Blogging the Oscars - 2013 Edition

(Continued from Page 2)
by Kilian Melloy

Best Supporting Actress
Amy Adams ("The Master"), Sally Field ("Lincoln"), Anne Hathaway ("Les Miz"), Helen Hunt ("The Sessions"), and Jackie Weaver ("Silver Linings Playbook") are all up. Who wins? Plummer tells us: "And the Oscar goes to... Miss Anne Hathaway!"

Not bad given that she has a total of about six scenes in that long movie. Me, I would have preferred to have seen Helen Hunt take it: She was amazing in "The Sessions." But at the end of a lengthy list of names, Hathaway thanks her husband in a very sweet way that not even the heartless, "Jaws" theme playing orchestra dares interrupt.

There's a plug for tourism to the Academy Museum, then a PSA-like introduction of a clutch of young people who have won some sort of -- Contest? Lottery? -- to help hand out Oscars. It's 10:30 and I start fantasizing that the young 'uns will spring into a flurry, parceling out the statuettes helter-skelter and finishing it all up by 11.

Best Editing
More of the same titles we've been hearing all evening. "Argo" takes it. Here's an idea: Why not just box up all the nominees, sell them on Amazon, let people watch them at home, and include an embossed card listing which films took which honors? It would take less time and be more fun.

Oh, but then we wouldn't have Adele singing her Bond theme song to an increasingly tired and crabby audience. Wait a minute: Did her lips just not quite synch up to the song? Or am I just seeing things? Hmmm.

Nicole Kidman greets us after the commercial break with another set of tinned remarks about the Best Picture nominees... "Silver Linings Playbook" is, evidently, an "instant classic." I'm so busy parsing this that I miss what she has to say about "Django Unchained" and "Amour." That's okay; the clips once more do a splendid job.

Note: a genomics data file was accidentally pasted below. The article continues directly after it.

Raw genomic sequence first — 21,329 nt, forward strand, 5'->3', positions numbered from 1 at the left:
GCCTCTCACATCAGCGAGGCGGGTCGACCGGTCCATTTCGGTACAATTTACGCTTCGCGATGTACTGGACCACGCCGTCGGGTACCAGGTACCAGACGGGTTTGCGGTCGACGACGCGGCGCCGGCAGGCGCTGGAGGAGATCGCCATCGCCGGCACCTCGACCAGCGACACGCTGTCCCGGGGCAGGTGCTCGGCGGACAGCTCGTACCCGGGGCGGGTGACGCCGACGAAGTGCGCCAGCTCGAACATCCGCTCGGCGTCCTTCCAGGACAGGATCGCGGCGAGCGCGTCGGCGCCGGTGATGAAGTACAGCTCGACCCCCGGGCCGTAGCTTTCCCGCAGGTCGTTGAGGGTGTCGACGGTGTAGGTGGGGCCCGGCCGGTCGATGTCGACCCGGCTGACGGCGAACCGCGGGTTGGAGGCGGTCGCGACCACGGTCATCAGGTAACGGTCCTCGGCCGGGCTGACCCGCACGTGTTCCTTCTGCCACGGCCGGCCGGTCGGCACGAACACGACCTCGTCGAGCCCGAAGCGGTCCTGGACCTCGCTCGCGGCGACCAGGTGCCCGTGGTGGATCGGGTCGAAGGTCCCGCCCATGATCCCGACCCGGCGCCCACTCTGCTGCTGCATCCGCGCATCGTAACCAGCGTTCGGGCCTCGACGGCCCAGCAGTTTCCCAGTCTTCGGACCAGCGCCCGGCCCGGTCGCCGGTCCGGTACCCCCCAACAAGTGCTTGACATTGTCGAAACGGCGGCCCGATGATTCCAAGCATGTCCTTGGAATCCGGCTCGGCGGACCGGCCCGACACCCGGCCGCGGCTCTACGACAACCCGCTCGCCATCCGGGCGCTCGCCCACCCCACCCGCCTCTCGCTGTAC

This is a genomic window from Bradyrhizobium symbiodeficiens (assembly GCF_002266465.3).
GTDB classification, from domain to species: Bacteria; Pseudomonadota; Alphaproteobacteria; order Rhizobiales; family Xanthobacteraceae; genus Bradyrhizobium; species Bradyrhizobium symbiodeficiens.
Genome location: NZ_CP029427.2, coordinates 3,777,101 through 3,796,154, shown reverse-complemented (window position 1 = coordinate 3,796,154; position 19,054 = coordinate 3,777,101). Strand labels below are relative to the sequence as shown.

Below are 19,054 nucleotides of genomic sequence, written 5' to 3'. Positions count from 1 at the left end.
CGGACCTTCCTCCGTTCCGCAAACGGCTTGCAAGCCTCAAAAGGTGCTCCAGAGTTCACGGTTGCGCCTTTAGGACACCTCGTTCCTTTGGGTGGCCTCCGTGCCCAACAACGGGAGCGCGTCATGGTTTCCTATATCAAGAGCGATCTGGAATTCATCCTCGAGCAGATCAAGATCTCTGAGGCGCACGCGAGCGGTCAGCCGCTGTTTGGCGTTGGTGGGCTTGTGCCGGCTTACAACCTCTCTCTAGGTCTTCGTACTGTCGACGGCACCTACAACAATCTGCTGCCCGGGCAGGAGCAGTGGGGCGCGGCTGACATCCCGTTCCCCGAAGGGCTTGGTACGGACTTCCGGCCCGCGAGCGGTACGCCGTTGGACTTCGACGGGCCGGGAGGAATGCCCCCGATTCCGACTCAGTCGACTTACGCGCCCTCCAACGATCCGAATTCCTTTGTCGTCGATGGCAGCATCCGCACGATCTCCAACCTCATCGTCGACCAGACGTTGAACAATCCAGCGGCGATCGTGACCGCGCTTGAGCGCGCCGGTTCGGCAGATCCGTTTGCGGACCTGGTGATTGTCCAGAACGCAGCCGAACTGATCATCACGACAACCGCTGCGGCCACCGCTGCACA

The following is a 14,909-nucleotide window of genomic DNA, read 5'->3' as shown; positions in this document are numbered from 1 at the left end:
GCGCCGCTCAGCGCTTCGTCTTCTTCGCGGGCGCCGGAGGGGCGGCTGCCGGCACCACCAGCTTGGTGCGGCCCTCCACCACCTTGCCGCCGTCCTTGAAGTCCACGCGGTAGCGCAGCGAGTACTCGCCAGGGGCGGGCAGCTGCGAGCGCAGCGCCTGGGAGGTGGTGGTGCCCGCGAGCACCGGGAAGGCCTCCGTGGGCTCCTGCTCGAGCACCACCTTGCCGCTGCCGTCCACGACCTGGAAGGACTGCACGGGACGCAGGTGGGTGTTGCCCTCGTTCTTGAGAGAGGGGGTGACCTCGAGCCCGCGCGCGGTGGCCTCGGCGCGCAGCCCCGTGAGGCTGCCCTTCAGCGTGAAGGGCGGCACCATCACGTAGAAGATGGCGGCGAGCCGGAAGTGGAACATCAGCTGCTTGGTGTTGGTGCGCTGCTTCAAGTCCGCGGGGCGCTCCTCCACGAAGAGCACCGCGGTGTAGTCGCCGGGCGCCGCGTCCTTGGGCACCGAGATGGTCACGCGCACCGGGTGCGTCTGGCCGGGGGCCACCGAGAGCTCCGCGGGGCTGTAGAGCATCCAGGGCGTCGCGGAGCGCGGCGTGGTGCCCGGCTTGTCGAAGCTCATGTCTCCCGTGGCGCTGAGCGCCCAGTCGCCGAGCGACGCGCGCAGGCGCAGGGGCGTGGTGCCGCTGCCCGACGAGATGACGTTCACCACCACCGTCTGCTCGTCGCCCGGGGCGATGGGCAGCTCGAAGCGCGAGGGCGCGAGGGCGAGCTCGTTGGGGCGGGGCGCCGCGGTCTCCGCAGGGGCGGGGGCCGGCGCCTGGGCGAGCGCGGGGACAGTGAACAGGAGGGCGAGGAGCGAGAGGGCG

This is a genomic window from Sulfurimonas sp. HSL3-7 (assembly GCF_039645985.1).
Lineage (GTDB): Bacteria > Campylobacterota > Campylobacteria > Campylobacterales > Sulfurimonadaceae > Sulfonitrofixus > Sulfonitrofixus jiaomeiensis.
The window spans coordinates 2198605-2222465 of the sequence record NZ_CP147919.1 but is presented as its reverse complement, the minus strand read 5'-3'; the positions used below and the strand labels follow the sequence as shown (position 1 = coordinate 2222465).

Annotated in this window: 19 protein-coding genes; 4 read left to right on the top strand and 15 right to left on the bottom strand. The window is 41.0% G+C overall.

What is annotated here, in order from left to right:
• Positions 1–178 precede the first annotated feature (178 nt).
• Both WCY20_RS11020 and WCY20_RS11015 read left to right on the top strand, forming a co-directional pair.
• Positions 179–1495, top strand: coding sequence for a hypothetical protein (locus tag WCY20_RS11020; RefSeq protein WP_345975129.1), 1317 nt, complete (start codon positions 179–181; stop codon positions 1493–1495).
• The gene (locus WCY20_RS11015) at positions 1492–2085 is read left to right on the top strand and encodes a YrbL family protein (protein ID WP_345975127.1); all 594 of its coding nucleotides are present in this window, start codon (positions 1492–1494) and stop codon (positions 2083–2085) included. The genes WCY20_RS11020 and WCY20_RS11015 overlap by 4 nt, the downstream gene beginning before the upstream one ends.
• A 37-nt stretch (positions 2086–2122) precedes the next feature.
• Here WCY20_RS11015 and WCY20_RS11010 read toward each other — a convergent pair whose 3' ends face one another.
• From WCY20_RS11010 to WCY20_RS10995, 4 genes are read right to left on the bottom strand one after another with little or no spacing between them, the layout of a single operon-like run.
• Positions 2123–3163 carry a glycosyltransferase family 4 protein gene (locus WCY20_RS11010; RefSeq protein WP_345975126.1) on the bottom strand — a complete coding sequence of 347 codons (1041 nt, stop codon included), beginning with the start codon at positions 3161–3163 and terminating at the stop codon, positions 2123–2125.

Best Production Design
The ceremonies resume as Daniel Radcliff and Kristen Stewart take the mike to tell us who the nominees are: "The Hobbit," "Anna Karenina," "Les Miserables," "Life of Pi," and "Lincoln" are all up. I vote for "Lincoln." So, as it happens, did the Academy.

Salma Hayek tells us who won this year's "Governors Awards," a.k.a. Honorary Oscars. They get statuettes, too, but they don't look as shiny. Are they silver? Bronze? Titanium?

As the show carries on, commercials become more frequent. What are you gonna do? They have been working the hook in all night with the clips of the Best Picture Nominees. We gotta know. They have us and they know it.

Of course, I could just DVR this and finish it later. But then my live blog would be even less live. I know, I know: This won't go up until Monday, but the least I can do is write the text in real time.

Well, that's a pisser: The commercials went on so long that when we rejoin the show it's already in progress once again, with George Clooney introducing the montage that recalls those actors and others who have died since the last awards: Celeste Holmes; producer and Beastie Boy Adam Yauch; Ernest Borgnine; Jack Klugman; Nora Ephron; cinematographer Bruce Surtees; producer Richard D. Zanuck; composer Marvin Hamlisch.

Babs herself appears to talk about Hamlisch and sing "Memories." Classy stuff from Streisand, who herself celebrates 50 years in showbiz.

The cast of "Chicago" reunite on stage because... well, it as 10 years ago that movie took top honors. The cast are also here to clue us in as to who has won the next category.


Next page: Music & Screenplay



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